As if the flashy action and the slasher plotline weren’t enough for one motion picture, Wright pumps in a heartwarming buddy-cop subplot. A good majority of the fun comes from watching Pegg and Frost interact with each other, mostly because they are such polar opposites. In Shaun of the Dead, they were on the same dazed wavelength but in Hot Fuzz, they are like oil in water. Pegg excels at the supercop role, never missing a moment to turn his by-the-books Nicholas into a Buzz Killington. He drags the buzzed youth down to the station even though the local-yokels argue that allowing the boys to have a few brews in a local pub keeps them from causing trouble in the streets. When he reluctantly agrees to hang out with Danny outside of work, he refuses a beer and orders a simple cranberry juice. He bottles up his anger when he is sent to round up a runaway swan, one of the film’s funniest running jokes and he sighs through boredom as Danny invites him to his house to watch Bad Boys II and Point Break. On the other hand, Frost’s Danny is sweet and simple, a guy who really could care less about his day job and would much rather be at home getting lost in a fantasy world of exploding cars, gunfire, and mayhem. You practically cheer for him when he gets the chance to pick up some firepower and join Nicholas on the streets for a good old-fashion shootout and you’ll be doubled over laughing when he gets to act out his favorite scene from Point Break.
As far the supporting players go, Broadbent is a riot as the merry Sanford Police Inspector who pairs up Nicholas and Danny. Bill Nighy is perfectly dry as the Chief Inspector who ships Nicholas off to dead end and Timothy Dalton gives a suave performance as Simon Skinner, a supermarket manager who seems awfully suspicious. Interestingly enough, Cate Blanchett turns up as Janine, Nicholas’s girlfriend in a HAZMAT suit and director Peter Jackson stops by for an appearance as the Santa Claus that attacks Nicholas in the opening credits. If there were anything to nitpick in Hot Fuzz, it would probably have to be the length of the film. With so much happening within the plot, the film does run a bit too long and the climax starts to feel a bit like overkill even if Wright is desperately trying to cram in as many action movie staples as he can. Overall, it is clear that Wright, Pegg, Frost, and nearly every other actor or actress in Hot Fuzz is having a ball and their good time does rub off on the viewer. Wright and Pegg’s screenplay never misses a beat and the laughs blast at the viewer like bullets. You may never be able to look at a swan the same way again.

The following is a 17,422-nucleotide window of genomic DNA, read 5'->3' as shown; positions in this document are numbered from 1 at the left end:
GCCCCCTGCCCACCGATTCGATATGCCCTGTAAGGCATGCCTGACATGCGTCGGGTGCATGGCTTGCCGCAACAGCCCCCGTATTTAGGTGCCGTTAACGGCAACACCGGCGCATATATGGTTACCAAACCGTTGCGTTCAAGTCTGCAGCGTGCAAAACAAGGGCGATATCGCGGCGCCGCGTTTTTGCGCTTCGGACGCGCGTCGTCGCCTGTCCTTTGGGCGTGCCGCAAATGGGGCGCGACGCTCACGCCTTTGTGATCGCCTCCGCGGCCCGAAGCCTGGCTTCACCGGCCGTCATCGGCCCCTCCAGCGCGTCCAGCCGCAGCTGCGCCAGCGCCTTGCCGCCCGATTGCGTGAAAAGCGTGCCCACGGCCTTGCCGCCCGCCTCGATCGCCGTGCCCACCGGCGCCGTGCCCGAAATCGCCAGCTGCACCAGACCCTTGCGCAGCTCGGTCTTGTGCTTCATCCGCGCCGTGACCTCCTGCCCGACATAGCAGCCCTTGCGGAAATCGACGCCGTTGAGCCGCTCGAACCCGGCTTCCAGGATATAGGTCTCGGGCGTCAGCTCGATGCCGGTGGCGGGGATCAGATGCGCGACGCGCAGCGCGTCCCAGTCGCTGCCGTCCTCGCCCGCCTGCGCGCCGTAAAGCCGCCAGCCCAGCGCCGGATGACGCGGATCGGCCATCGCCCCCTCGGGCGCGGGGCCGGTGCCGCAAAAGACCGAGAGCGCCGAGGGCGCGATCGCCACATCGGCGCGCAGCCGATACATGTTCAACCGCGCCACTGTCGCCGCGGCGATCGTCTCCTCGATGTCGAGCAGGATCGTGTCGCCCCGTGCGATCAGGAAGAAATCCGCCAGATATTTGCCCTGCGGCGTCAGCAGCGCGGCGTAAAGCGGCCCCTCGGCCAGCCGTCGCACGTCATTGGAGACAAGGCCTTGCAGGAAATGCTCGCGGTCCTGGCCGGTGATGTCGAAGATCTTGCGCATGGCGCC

Hot Fuzz is available on Blu-ray and DVD.
by Steve Habrat
Before the summer of 2003, the zombie genre had largely remained dead and buried. There was a sluggish 1990 remake of Night of the Living Dead here and the final Italian effort Dellamorte Dellamore there, but the zombies seemed content to rest six feet under. In 2002, we caught a glimpse of the undead in the futuristic action-thriller Resident Evil, a film that was unexpectedly fun despite the fact that it was based around a video game and directed by Paul W.S. Anderson. In 2003, zombies—or should I say INFECTED people—came back in a big way. Danny Boyle’s grim indie 28 Days Later re-ignited interest in the apocalyptic subgenre and the craze grew ever stronger with the spring 2004 release of the Dawn of the Dead remake. With the zombie craze re-established, the fall of 2004 saw the release of British director Edgar Wright’s Shaun of the Dead, a written-in-blood loveletter to George A. Romero’s Dead trilogy, some of the early Italian releases like Lucio Fulci’s Zombie, and, yes, Boyle’s gritty reimagining of the genre. Down-to-earth, warm, hilarious, and tense in all the right places, Shaun of the Dead is without question one of the strongest modern zombie movies and it ranks up there as one of the best undead films ever made. Oh, and it also happens to be a romantic comedy, which means your girlfriend might like it too.